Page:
What’s new: Faculty and student researchers at the National Center for Explosion Resistant Design at MU are looking for ways to make buildings explode gracefully rather than catastrophically.
The center, which was created in 1997 under the supervision of Sam Kiger, chairman of MU’s civil engineering department, promotes understanding of the explosion environment and generates structural building designs. The designs aim to reduce flying debris and prevent the collapse of a building after an explosion, thus minimizing potential injury or death to people inside the structure.
MU students taking Geology 2150 live out a fantasy many children share: learning about dinosaurs in school. And although teaching the class might seem like a great job, it wasn’t one Ken MacLeod ever expected to have.
“I just kind of fell into it,” MacLeod said.
Firestone Baars Chapel is a landmark of the Stephens College campus.
Designed by architect Eero Saarinen, creator of the St. Louis Arch, the chapel was completed in fall 1956 as the culmination of a project that began 17 years earlier by students who wanted a place of worship on campus.
Strategically, Tim Campbell cannot lose this game of chess; he knows his opponent’s next move. Today, he is playing against himself.
On Tuesday evenings downstairs in Brady Commons, Campbell sits patiently and waits for students to challenge him. It will cost them $10 an hour, but he doesn’t think it’s a high price for developing analytical skills.
Women on college campuses are one of the groups most at risk for sexual assault and date rape, says Kendra Yoder, co-coordinator of MU’s Rape Education Office. In response, the university has formed educational organizations to raise awareness about sexual assault, including one that focuses on drugs used in date rape.
Three major date-rape drugs — GHB, Rohypnol and Ketamine — can be slipped into the drinks of unsuspecting people who later fall victim to sexual assault or rape.
Last week, MU participated in Megaconference VI, the world's largest videoconference. With people communicating from 340 different sites and 33 countries around the world, the conference in its fourth year had its largest turnout ever. The conference promoted the use of videoconferencing in education and research.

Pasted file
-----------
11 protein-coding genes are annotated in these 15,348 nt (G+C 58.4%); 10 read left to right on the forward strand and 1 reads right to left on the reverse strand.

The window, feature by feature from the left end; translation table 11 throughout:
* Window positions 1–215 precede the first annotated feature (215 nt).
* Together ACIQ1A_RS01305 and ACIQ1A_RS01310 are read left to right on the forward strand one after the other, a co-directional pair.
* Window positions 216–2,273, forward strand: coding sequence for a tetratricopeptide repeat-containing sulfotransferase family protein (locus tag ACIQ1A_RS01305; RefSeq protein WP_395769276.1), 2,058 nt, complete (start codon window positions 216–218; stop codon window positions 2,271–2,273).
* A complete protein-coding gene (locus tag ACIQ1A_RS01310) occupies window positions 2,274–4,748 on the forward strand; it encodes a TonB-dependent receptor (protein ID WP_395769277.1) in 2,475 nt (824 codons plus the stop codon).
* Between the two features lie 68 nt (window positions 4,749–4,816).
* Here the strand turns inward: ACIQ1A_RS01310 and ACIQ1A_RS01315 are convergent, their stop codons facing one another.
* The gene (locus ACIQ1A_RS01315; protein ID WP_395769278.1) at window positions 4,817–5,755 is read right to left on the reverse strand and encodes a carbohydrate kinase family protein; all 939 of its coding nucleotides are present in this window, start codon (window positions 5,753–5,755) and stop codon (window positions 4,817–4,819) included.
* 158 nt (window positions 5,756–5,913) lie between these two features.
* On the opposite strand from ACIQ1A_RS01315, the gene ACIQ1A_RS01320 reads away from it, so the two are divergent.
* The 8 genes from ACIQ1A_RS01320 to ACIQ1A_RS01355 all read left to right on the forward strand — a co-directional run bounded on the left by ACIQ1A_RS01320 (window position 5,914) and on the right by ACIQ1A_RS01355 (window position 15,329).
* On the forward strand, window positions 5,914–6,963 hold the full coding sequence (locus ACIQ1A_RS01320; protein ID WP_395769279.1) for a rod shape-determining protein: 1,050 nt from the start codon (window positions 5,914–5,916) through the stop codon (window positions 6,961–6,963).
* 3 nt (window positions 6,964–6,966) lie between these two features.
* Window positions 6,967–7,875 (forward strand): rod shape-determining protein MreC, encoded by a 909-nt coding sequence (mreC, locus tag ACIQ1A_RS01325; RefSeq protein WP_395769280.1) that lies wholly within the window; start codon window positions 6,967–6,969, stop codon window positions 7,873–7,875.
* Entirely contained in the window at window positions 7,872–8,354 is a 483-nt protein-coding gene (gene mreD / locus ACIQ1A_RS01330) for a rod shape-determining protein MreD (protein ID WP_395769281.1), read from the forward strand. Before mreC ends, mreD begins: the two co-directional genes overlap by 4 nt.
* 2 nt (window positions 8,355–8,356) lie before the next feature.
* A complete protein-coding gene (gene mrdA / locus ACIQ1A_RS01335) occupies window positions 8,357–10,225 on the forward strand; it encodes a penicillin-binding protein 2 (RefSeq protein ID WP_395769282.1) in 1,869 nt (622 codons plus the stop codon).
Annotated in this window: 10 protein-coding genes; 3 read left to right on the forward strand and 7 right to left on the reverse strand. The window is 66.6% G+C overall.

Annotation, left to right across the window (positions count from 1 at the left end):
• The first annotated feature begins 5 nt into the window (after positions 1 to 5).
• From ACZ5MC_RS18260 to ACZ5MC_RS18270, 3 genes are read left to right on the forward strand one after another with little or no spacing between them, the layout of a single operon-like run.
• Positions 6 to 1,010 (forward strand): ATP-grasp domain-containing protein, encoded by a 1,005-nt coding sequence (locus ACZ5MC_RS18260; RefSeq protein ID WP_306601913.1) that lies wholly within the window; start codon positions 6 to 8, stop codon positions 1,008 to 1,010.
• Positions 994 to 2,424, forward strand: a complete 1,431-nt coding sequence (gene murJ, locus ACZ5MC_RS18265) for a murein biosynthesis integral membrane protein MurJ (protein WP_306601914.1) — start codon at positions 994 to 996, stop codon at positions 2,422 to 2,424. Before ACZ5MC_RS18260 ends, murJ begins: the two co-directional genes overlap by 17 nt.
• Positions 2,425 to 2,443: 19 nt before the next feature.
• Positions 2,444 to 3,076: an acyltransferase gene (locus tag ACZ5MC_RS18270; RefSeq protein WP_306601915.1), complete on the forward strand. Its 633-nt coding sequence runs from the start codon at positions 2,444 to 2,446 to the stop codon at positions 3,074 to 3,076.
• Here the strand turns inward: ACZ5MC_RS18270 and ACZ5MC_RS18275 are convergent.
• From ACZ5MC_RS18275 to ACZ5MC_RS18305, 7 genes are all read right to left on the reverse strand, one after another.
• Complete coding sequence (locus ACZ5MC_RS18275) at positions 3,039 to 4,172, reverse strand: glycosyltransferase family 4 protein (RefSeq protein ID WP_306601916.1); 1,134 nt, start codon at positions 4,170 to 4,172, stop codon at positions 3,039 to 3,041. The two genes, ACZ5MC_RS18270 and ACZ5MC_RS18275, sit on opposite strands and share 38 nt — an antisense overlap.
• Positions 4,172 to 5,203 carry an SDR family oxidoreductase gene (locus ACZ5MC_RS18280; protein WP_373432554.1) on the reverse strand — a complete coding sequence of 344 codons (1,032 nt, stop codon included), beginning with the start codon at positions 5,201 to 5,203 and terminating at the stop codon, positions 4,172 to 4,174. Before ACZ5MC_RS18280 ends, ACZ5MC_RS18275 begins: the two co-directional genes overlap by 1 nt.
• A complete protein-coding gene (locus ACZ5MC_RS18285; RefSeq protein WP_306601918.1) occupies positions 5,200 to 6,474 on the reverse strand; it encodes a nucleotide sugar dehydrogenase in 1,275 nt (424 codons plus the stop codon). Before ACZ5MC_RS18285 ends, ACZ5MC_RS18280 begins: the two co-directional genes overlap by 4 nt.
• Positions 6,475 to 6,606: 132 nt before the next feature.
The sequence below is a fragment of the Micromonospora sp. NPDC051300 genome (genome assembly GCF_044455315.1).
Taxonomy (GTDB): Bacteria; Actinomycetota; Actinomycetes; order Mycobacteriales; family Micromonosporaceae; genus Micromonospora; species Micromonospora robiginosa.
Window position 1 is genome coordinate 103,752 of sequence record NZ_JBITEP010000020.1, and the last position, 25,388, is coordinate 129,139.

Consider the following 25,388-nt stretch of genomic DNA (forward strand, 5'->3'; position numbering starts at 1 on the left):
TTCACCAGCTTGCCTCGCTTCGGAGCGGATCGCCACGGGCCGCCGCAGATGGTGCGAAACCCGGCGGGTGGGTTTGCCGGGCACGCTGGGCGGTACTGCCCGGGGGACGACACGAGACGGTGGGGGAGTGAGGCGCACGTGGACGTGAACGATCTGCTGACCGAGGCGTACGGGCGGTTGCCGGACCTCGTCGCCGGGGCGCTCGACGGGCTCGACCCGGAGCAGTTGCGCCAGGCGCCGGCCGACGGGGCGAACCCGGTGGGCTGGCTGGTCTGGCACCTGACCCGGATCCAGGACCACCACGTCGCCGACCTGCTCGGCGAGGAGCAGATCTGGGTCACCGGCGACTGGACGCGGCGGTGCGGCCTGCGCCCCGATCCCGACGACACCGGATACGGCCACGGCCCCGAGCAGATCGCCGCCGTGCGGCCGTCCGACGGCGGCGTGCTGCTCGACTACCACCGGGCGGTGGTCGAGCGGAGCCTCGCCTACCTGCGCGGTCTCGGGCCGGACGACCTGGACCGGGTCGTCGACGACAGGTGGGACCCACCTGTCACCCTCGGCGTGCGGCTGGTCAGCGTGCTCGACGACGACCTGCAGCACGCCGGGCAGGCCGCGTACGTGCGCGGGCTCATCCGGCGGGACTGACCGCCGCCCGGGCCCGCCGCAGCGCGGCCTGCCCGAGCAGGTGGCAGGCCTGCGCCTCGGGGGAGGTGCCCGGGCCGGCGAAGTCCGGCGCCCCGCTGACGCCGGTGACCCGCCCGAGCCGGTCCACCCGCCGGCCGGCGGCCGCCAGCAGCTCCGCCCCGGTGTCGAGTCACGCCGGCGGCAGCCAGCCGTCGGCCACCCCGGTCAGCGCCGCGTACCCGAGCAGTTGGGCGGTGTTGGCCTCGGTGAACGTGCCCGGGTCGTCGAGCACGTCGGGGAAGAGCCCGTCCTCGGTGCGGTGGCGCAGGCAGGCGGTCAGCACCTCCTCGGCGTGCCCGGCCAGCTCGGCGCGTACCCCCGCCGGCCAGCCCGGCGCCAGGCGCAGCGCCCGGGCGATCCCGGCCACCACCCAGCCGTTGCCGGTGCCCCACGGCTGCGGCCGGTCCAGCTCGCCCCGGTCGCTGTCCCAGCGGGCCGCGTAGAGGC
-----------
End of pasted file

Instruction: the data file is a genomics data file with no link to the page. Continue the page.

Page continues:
Thanks to a $48,500 grant from Coleman Foundation, Stephens college will be offering an Entrepreneurial Studies minor for the semester of Fall 2005. Freshman survey results demonstrated the growing need for an entrepreneurial program and a pilot class two years ago in entrepreneurship received positive feedback. The minor will be tailored to the student's field of study.
Teachers from Stephens College, Columbia College and MU will be recognized by outgoing Gov. Bob Holden and will receive the Governor's Award for Excellence and Teaching and Performance Excellence in Education. Recipients were chosen for their innovation, effectiveness, commitment and service to classes and their students.
William Busch, professor emeritus at MU has been teaching a class on scuba since since he assisted in designing the Natatorium upon his arrival at MU in 1964. In Busch's class, he does more than give individuals the required training to earn a recreational C-card, or basic diver certification. It requires students to take 64 hours of water work and 64 hours of theory, as well as pass the YMCA Physical Fitness Land Test.
On a weekday early in December, things are a little calmer at the Stephens College costume shop. “The Will Rogers Follies” has opened; “A Dickens Victorian Christmas” has closed. Approaching final exams have left the costume shop nearly empty of students, but there are still thousands of costumes that help tell the history of the school’s theater, dance and music departments.
In the main room of the shop where designs are created, performers are fitted and costumes are crafted, three women sit at their respective stations. Shop foreman and chief designer Patty Doyle remains anchored to her sewing machine. Patricia Davis sits at the end of a long drawing table and faces the door of the costume shop. Gail Shen sits across from her, facing the wall.